[That’s convenient]

Meanwhile the King has Segismund brought to court while in a drugged sleep, to wake to all the appearances of royal splendor. His tragic story is related to him, he meets his cousins, Astolfo and Estrella, and falls promptly in love with the latter. When, however, his father, the King, appears, his desire for revenge on an unnatural father is too strong and he would have attacked the King had not the guards prevented. For this action he is returned in a drugged sleep to his prison and the King prepares to carry out his plans to marry his nephew, Duke Astolfo of Muscovy, to his niece, Estrella, and turn over his kingdom to them.

[Nobody: How much incest do you want? This play: YASSS]

Meanwhile, back in the prison, Segismund is convinced by Clotaldo that the entire day’s happenings are but a dream. Clotaldo nevertheless chides him for his unprincelike lack of self-control so effectively that when later in the day he is rescued by revolting Polish troops directed to his prison by Rosaura, he treats the vanquished King with great nobility and returns to him his forfeit crown. When he discovers that Astolfo has broken his engagement to Rosaura in hopes of gaining the Polish crown through marriage to Estrella, he dissolves the new bond, returning Astolfo to Rosaura and claims Estrella for himself.

[Unprincelike lack of self-control? You try being brought up chained to a castle with some creepy old general watching you your entire life and see how much self-control you have. And of course what happy ending doesn’t include cousin marriage?]

If you want the plot explained by Lego characters in German, look no further than here.

All joking aside, Life is a Dream is often considered the greatest Golden Age play. The themes of fate and free will are relevant today and so are the related themes of uncertainty vs. certainty.

I couldn’t find an English video of what is generally called “Segismundo’s first monologue.” So, let’s focus on Segismundo’s 2nd monologue.

Segismundo: I must control this savagery.

The English version of the monologue is indeed savage.

Screen Shot 2019-08-30 at 11.05.46 PMScreen Shot 2019-08-30 at 11.06.16 PM

Translation by Gwynne Edwards.

Now in the original Spanish:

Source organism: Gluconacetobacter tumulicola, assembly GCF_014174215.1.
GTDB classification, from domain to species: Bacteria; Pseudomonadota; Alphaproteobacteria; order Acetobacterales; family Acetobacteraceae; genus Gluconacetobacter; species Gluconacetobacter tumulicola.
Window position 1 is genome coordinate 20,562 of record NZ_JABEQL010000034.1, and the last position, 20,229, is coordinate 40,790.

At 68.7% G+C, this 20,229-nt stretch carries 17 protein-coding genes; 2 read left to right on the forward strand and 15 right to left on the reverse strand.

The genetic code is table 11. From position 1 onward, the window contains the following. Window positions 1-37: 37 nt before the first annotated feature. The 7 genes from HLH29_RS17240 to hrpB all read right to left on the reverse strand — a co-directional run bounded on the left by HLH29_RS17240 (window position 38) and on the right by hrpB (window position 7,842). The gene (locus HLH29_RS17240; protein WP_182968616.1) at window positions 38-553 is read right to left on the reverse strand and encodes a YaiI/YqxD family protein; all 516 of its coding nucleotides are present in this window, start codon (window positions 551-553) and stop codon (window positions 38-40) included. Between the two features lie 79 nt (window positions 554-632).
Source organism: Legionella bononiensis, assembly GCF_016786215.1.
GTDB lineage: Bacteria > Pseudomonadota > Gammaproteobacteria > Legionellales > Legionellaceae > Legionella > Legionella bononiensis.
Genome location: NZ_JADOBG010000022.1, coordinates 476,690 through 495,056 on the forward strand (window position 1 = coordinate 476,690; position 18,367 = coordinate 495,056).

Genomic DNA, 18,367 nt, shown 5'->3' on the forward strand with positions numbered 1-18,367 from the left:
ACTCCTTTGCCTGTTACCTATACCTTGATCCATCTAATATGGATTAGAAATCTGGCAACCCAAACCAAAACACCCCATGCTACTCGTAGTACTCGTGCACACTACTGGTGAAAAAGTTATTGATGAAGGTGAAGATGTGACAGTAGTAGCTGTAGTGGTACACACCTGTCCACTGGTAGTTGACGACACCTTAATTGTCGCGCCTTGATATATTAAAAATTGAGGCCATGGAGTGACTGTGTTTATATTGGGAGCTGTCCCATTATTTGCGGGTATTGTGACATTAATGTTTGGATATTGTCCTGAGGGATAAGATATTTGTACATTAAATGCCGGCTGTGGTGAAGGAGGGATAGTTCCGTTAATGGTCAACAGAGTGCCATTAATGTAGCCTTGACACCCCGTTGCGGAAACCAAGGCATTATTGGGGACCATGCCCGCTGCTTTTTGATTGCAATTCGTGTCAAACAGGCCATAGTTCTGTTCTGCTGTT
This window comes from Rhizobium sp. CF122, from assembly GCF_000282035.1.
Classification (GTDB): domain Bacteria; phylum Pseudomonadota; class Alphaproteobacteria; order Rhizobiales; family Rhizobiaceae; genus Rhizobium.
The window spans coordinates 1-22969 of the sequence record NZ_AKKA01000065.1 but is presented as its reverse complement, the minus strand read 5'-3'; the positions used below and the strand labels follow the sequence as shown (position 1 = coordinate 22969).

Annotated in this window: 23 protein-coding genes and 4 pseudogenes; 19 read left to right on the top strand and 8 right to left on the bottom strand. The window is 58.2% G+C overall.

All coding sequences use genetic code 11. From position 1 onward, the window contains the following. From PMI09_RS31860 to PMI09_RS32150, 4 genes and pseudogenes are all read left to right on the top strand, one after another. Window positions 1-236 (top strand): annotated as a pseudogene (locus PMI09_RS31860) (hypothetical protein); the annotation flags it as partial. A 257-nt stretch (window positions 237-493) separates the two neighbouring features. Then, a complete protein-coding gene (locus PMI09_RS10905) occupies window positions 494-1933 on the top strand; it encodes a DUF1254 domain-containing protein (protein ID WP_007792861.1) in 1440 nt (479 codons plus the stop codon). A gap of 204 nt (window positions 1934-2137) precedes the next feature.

Es verdad. Pues reprimamos
esta fiera condicion,
esta furia, esta ambicion,
por si alguna ve soñamos:
Y sí haremos, pues estamos
en mundo tan singular,
que el vivir sólo es soñar;
y la experiencia me enseña
que el hombre que vive, sueña
lo que es, hasta dispertar.
Sueña el Rey que es rey

Sueña el rey que es rey, y vive
con este engaño mandando,
disponiendo y gobernando;
y este aplauso, que recibe
prestado, en el viento escribe,
y en cenizas le convierte
la muerte, ¡desdicha fuerte!
¿Que hay quien intente reinar,
viendo que ha de despertar
en el sueño de la muerte?

Sueña el rico en su riqueza,
que más cuidados le ofrece;
sueña el pobre que padece
su miseria y su pobreza;
sueña el que á medrar empieza,
sueña el que afana y pretende,
sueña el que agravia y ofende,
y en el mundo, en conclusión,
todos sueñan lo que son,
aunque ninguno lo entiende.

Yo sueño que estoy aquí
destas prisiones cargado,
y soñé que en otro estado
más lisonjero me ví.
¿Qué es la vida? Un frenesí.
¿Qué es la vida? Una ilusión,
una sombra, una ficción,
y el mayor bien es pequeño:
que toda la vida es sueño,
y los sueños, sueños son.

Dream vs. reality. Lovely. Let’s see what these monologues look like. We were lucky enough to find them in several languages. The first one is in English.

Even though the monologue is listed as a “male” monologue, please note several women performing it.



Spanish A


Spanish B


Spanish C


Spanish D


Spanish E


Spanish F


German (!)


Here it is in Portuguese:

É certo; então reprimamos
esta fera condição,
esta fúria, esta ambição,
pois pode ser que sonhemos;
e o faremos, pois estamos
em mundo tão singular
que o viver é só sonhar
e a vida ao fim nos imponha
que o homem que vive, sonha
o que é, até despertar.
Sonha o rei que é rei, e segue
com esse engano mandando,
resolvendo e governando.
E os aplausos que recebe,
Vazios, no vento escreve;
e em cinzas a sua sorte
a morte talha de um corte.
E há quem queira reinar
vendo que há de despertar
no negro sonho da morte?
Sonha o rico sua riqueza
que trabalhos lhe oferece;
sonha o pobre que padece
sua miséria e pobreza;
sonha o que o triunfo preza,
sonha o que luta e pretende,